Joyful
Foundation Staff


Joined: Fri Jun 8th, 2007
Location: USA
Posts: 14161
Status:  Offline
 Posted: Sun Oct 18th, 2009 20:46

Quote

Reply
The first dilemma a chronically ill person faces is convincing their healthcare provider that they in fact have an illness that is (1) real, (2) persistent, and (3) life-disrupting.

Perhaps they will succeed in finding a believing and willing healthcare provider to partner with them in discovering the cause of their illness, and hopefully find suitable ways to address either the symptoms or maybe (!) the source of the problem.

Most healthcare providers have no concept of persistent, difficult to culture pathogens such as the L-forms. Not to mention biofilm-like communities of pathogens that appear to cooperate at some level to maintain persistance.

Therefore they have little basis for seeing the need for the off-label use of common medications to not only restore normal function of the immune system, but also many of the hormonal processes that are shut down by the compromise of a significant portion of the body's VDR (nuclear receptors).

If the total number of genes identified to date that require a functioning VDR to be transcribed is greater than 900 (Wang, et al.), then restoring VDR function must remain a key objective of the restoring long term health. The handful of genes related to anti-microbial peptides seems to me to be a very small part of the picture.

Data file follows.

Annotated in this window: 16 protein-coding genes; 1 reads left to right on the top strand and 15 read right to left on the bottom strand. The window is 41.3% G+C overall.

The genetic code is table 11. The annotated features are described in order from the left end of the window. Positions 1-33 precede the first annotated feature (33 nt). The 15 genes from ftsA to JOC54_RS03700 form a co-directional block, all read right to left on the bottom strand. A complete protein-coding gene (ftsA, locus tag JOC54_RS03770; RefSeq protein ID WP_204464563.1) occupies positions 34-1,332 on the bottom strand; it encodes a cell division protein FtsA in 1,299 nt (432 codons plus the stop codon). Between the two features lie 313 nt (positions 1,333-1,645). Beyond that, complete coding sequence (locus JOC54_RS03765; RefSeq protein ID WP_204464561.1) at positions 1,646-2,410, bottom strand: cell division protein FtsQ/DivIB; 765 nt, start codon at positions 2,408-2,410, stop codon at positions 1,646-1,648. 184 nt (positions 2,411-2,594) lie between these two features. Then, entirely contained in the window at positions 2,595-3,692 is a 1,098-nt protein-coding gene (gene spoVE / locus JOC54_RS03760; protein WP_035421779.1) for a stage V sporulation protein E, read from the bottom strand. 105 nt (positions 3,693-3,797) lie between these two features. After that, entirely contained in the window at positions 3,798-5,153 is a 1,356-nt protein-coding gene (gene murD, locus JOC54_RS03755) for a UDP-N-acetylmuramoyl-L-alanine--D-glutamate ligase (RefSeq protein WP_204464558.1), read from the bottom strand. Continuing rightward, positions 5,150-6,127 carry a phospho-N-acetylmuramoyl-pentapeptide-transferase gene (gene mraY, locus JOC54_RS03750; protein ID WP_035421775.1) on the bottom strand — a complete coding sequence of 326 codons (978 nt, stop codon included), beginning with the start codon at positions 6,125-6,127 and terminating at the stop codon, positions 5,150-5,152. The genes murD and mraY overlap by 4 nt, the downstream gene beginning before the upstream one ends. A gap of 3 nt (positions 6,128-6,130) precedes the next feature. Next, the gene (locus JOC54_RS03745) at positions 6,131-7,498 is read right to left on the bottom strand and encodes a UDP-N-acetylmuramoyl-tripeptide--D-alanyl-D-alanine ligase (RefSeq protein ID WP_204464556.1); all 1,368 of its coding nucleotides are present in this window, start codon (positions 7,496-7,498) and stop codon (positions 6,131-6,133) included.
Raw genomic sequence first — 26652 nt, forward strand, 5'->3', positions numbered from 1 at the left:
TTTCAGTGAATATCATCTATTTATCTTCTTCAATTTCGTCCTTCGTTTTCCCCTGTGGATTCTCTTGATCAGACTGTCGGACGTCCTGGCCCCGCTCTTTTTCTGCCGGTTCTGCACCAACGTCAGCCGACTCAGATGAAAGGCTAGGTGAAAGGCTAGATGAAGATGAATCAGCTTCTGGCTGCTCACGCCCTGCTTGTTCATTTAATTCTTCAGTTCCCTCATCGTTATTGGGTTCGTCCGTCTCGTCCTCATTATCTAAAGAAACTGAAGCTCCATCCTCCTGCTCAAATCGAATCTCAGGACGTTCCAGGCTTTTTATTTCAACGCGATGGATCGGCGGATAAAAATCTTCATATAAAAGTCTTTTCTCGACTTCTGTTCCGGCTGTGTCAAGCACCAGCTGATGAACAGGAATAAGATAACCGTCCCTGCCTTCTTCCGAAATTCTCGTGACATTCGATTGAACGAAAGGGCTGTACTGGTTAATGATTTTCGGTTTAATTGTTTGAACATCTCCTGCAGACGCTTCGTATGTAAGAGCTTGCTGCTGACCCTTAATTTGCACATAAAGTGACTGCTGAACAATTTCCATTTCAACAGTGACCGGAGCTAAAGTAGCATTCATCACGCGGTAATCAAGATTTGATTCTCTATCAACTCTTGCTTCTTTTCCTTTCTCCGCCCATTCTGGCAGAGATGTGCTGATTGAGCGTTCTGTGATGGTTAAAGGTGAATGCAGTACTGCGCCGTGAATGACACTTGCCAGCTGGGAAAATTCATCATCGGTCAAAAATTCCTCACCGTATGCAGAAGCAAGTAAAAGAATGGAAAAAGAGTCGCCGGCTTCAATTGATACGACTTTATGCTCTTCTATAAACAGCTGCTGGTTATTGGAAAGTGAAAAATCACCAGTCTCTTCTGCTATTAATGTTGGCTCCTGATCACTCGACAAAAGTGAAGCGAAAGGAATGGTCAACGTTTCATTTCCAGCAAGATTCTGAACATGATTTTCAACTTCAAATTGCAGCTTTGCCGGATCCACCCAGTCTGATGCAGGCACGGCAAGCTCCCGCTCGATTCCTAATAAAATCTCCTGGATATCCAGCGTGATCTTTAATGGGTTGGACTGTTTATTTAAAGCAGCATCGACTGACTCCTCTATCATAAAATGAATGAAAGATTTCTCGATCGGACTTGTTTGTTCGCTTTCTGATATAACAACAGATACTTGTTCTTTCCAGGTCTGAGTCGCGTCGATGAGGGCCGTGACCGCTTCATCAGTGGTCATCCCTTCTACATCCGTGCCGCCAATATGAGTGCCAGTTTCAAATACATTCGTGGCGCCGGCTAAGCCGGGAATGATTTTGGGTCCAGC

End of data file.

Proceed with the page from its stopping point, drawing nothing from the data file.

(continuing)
I doubt anyone would mind finding ways to make the process shorter and/or less unpleasant. The many warnings we post to "take it slow", back off if the IP is too much, etc. seem to fail to have any impact on a person who is newly aware that they are hosting a high load of pathogenic microbiota in their bodies. Our instinctive first response is to, in fact, want to bludgeon to death whatever it is, that is "not us" with a heavy hand even if we are horribly miserable in the process.

For alternative approaches that hold the greatest promise, I would think that finding a way to signal to the pathogens to "become harmless and leave the building" would be the gentlest method. I know of nothing that comes close to this right now.

Those who claim to have something to do anything near to the above (leave w/o damage) method charge great amounts of money for their treatments. When I researched treatments in 2006/2007, I found that these plans are never as simple as one would expect for what they claim to do. And the number of people being helped was far to small to assure me that it would be money well spent.